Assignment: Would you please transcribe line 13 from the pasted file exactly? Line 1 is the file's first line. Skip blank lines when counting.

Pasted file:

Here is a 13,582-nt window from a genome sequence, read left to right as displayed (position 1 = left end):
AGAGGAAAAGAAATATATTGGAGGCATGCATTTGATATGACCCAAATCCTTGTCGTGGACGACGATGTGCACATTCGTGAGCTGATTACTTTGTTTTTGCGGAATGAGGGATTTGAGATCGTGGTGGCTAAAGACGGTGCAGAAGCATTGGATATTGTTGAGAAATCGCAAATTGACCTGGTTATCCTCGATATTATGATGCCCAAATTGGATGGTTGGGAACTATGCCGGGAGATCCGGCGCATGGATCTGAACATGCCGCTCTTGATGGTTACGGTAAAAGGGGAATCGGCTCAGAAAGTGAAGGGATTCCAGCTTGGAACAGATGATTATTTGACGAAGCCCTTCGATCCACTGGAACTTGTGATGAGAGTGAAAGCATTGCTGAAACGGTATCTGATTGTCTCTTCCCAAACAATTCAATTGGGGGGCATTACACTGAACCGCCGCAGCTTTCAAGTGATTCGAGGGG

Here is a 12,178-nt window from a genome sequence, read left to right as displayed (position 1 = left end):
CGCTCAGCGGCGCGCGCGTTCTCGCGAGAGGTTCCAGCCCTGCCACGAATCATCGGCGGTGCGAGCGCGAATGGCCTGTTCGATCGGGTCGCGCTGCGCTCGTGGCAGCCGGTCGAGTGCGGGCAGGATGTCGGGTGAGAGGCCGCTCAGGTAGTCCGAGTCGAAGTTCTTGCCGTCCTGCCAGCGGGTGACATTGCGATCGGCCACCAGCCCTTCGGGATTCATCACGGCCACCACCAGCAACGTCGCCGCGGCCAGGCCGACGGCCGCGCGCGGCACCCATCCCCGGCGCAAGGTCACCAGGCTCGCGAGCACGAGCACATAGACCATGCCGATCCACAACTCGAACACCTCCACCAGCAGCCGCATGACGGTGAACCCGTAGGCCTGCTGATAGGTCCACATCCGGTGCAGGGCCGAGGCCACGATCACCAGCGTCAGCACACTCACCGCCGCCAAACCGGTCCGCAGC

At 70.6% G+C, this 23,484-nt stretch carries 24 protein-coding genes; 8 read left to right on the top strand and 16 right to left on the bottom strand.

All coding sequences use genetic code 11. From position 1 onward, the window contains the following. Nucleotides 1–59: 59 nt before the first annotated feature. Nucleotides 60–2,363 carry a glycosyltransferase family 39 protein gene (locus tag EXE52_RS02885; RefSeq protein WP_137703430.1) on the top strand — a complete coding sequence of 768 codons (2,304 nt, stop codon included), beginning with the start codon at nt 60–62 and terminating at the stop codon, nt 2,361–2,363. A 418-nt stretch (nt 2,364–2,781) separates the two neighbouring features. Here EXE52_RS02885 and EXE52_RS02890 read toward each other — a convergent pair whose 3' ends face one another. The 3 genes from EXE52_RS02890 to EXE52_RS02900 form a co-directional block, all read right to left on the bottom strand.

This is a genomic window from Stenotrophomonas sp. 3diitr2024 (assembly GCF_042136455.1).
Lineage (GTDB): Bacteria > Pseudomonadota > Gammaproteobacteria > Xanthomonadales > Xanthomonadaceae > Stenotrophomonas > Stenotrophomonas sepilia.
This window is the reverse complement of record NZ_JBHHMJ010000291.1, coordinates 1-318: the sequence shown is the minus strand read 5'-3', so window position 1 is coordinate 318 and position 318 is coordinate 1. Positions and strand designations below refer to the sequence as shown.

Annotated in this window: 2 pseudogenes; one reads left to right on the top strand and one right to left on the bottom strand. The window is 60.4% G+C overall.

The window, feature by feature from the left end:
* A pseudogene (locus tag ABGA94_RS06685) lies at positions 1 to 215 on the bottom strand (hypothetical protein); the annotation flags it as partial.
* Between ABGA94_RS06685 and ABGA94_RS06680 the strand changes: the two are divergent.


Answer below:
* Between ABGA94_RS06685 and ABGA94_RS06680 the strand changes: the two are divergent.